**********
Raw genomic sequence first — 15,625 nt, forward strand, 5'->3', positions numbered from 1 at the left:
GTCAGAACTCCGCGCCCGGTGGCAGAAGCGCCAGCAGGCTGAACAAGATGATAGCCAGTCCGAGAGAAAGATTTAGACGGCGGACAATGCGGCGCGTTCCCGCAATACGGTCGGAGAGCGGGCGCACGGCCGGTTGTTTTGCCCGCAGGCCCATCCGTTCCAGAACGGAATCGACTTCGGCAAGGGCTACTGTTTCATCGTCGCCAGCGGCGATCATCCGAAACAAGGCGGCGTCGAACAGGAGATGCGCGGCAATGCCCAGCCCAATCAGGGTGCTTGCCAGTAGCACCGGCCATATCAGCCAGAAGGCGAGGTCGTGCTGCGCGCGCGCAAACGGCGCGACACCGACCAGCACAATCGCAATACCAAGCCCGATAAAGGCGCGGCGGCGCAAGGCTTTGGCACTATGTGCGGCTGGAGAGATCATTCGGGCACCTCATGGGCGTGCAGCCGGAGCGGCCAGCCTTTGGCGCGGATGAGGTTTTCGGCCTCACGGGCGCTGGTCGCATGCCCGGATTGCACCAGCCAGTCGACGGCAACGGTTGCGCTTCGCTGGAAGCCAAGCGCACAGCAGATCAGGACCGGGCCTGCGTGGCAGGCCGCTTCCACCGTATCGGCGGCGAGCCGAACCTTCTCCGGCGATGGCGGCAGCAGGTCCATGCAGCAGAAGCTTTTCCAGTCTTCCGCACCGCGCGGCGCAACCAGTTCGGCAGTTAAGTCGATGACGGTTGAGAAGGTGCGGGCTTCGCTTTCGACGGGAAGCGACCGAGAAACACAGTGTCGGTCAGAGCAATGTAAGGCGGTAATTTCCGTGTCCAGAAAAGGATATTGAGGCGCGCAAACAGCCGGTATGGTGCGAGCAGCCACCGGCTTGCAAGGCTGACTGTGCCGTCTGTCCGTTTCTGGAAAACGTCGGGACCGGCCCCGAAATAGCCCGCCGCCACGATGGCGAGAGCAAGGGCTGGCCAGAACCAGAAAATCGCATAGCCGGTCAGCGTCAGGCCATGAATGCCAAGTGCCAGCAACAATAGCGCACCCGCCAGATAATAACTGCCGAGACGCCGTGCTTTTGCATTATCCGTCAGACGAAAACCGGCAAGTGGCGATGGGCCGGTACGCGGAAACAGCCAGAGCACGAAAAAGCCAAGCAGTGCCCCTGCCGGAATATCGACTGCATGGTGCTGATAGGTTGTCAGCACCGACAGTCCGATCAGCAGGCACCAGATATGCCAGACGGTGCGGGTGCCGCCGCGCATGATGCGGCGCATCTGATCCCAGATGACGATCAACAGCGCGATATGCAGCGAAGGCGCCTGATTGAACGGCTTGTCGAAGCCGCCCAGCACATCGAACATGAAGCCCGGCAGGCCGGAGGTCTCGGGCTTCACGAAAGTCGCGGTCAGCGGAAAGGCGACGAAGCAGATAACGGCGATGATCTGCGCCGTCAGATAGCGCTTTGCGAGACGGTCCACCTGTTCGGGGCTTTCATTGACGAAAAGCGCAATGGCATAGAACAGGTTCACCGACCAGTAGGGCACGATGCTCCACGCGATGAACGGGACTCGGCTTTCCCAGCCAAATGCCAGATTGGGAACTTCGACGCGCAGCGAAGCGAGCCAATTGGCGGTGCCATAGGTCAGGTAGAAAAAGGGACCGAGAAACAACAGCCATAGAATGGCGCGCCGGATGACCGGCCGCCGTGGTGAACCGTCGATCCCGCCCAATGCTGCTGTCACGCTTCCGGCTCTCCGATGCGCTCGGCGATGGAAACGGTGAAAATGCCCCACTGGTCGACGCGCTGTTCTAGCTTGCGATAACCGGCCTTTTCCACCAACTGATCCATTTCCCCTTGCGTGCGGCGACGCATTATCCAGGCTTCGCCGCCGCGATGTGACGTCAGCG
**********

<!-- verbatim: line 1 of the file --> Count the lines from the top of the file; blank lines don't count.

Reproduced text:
Raw genomic sequence first — 15,625 nt, forward strand, 5'->3', positions numbered from 1 at the left: